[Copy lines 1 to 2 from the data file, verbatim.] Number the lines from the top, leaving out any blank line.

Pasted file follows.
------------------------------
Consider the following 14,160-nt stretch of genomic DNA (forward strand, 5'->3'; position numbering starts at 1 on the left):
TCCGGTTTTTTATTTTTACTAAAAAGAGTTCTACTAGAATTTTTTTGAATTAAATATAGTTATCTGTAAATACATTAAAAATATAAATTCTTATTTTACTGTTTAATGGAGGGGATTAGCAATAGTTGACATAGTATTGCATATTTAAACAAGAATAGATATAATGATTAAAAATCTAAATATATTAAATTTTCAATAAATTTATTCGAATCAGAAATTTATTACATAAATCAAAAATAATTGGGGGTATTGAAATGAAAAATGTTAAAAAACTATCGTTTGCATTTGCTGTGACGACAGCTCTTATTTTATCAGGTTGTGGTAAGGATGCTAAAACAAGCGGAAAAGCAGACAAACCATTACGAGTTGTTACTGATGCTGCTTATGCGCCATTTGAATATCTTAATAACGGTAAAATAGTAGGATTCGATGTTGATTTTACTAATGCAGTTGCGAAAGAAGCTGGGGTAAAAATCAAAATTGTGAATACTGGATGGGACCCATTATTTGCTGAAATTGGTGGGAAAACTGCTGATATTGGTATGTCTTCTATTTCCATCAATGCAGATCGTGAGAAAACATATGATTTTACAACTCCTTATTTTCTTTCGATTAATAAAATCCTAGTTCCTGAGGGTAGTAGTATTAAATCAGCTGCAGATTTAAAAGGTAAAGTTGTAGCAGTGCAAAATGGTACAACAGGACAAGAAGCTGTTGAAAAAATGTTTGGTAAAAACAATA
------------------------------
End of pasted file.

Consider the following 14,160-nt stretch of genomic DNA (forward strand, 5'->3'; position numbering starts at 1 on the left):
TCCGGTTTTTTATTTTTACTAAAAAGAGTTCTACTAGAATTTTTTTGAATTAAATATAGTTATCTGTAAATACATTAAAAATATAAATTCTTATTTTACTGTTTAATGGAGGGGATTAGCAATAGTTGACATAGTATTGCATATTTAAACAAGAATAGATATAATGATTAAAAATCTAAATATATTAAATTTTCAATAAATTTATTCGAATCAGAAATTTATTACATAAATCAAAAATAATTGGGGGTATTGAAATGAAAAATGTTAAAAAACTATCGTTTGCATTTGCTGTGACGACAGCTCTTATTTTATCAGGTTGTGGTAAGGATGCTAAAACAAGCGGAAAAGCAGACAAACCATTACGAGTTGTTACTGATGCTGCTTATGCGCCATTTGAATATCTTAATAACGGTAAAATAGTAGGATTCGATGTTGATTTTACTAATGCAGTTGCGAAAGAAGCTGGGGTAAAAATCAAAATTGTGAATACTGGATGGGACCCATTATTTGCTGAAATTGGTGGGAAAACTGCTGATATTGGTATGTCTTCTATTTCCATCAATGCAGATCGTGAGAAAACATATGATTTTACAACTCCTTATTTTCTTTCGATTAATAAAATCCTAGTTCCTGAGGGTAGTAGTATTAAATCAGCTGCAGATTTAAAAGGTAAAGTTGTAGCAGTGCAAAATGGTACAACAGGACAAGAAGCTGTTGAAAAAATGTTTGGTAAAAACAATA